Reforming copyright

A policy memo released and then quickly withdrawn Friday by the Republican Study Committee, an influential group of about 150 conservative members of Congress, is generating a lot of buzz in the tech blogosphere, both for the substance of the memo and for the abrupt manner in which the RSC disowned it.

The nine-page paper¬†purports to debunk what it calls three “myths” about copyright and offers a series of recommendation for reforming the current system, including dramatically shortening the length of copyright protection, expanding fair use and punishing “false” copyright claims. Its withdrawal, by RSC executive director Paul Teller, quickly sparked conspiracy theories about the long arm of the RIAA ¬†or MPAA “getting to” the RSC leadership and exerting pressure to repudiate the memo. In a statement announcing the withdrawal, Teller said the paper “was published without adequate review with the RSC” and failed to meet the group’s “standard.”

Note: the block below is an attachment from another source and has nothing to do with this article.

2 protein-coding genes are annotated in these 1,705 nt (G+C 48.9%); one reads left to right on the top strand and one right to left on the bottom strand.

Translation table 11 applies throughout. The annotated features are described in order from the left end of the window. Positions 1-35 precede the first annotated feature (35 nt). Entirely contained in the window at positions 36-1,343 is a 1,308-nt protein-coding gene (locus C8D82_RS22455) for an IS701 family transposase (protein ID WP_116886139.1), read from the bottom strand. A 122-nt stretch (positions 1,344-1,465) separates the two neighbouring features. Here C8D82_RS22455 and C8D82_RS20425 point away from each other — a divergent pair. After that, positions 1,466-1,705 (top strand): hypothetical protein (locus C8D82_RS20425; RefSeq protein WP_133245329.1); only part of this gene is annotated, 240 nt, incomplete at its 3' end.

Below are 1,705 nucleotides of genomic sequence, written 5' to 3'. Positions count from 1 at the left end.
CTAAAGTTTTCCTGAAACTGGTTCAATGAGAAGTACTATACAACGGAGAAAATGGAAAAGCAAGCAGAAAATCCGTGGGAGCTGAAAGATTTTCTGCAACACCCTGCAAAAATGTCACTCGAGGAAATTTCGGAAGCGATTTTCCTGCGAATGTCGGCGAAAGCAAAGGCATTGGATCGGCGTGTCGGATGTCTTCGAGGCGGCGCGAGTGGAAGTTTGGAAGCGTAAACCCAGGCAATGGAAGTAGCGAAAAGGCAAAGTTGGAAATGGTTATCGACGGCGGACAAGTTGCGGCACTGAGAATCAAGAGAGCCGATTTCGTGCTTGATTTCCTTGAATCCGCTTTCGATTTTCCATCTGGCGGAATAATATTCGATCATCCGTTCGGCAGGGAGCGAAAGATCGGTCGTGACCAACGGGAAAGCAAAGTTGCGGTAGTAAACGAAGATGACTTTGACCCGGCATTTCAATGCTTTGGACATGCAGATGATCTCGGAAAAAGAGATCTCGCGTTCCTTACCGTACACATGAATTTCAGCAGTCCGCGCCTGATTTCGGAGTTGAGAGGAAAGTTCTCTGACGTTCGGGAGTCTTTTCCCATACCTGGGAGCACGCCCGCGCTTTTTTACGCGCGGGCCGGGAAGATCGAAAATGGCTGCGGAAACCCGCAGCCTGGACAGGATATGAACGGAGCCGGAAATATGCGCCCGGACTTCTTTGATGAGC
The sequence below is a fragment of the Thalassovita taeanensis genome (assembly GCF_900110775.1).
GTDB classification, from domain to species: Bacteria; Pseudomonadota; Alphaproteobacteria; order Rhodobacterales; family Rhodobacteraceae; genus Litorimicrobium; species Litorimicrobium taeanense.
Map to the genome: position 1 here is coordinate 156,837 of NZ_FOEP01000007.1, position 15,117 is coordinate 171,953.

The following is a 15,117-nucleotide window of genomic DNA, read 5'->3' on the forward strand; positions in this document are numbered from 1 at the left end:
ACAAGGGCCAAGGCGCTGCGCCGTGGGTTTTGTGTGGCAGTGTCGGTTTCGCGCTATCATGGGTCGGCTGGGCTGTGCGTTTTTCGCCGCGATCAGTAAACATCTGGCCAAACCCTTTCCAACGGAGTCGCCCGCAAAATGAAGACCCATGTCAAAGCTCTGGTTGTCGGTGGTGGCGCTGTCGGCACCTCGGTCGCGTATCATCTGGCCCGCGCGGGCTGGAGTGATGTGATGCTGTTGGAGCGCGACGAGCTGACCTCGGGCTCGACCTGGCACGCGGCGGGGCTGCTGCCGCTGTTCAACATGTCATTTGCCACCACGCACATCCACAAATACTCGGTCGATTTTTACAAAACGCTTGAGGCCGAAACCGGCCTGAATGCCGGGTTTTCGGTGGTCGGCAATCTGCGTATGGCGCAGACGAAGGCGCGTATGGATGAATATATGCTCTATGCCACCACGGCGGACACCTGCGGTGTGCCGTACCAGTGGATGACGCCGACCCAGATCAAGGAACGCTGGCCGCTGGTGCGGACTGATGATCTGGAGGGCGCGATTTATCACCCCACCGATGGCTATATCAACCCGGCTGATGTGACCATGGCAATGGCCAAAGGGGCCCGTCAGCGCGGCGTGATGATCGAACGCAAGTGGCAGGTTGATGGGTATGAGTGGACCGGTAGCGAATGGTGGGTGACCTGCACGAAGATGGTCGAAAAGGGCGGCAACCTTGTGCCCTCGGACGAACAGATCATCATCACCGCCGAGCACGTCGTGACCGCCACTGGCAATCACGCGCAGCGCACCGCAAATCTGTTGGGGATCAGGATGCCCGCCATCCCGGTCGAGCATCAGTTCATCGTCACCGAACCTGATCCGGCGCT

Who knows? But there was ample reason for RSC to be embarrassed by the episode. The memo itself is a travesty — a woolly headed and shabbily written rehashing of old debates in copyright law and scholarship as if they were new and had never been considered before by policymakers. The memo’s author, RSC staffer Derek S. Khanna, obviously has little knowledge of the actual law or its history, to say nothing of the United States’ obligations under various international copyright treaties to which it is signatory. And for a purported pro-market conservative he demonstrates a pretty shaky grasp of the market mechanisms at the heart of U.S. copyright law. (Copyright does not “violate nearly every tenet of laissez-faire capitalism,” as Khanna claims. It’s a response to market failure and substitutes market mechanisms for direct patronage — the primary “business model” for creators prior to the 18th Century.)

That doesn’t mean the memo is of no interest, however. Insofar as the defeat of SOPA has helped put copyright reform on the political agenda in Washington, the fact that some substantial constituency clearly exists within the GOP for a fairly radical rethink of copyright law is significant. Khanna may not know what he’s talking about, but he clearly isn’t speaking just for himself.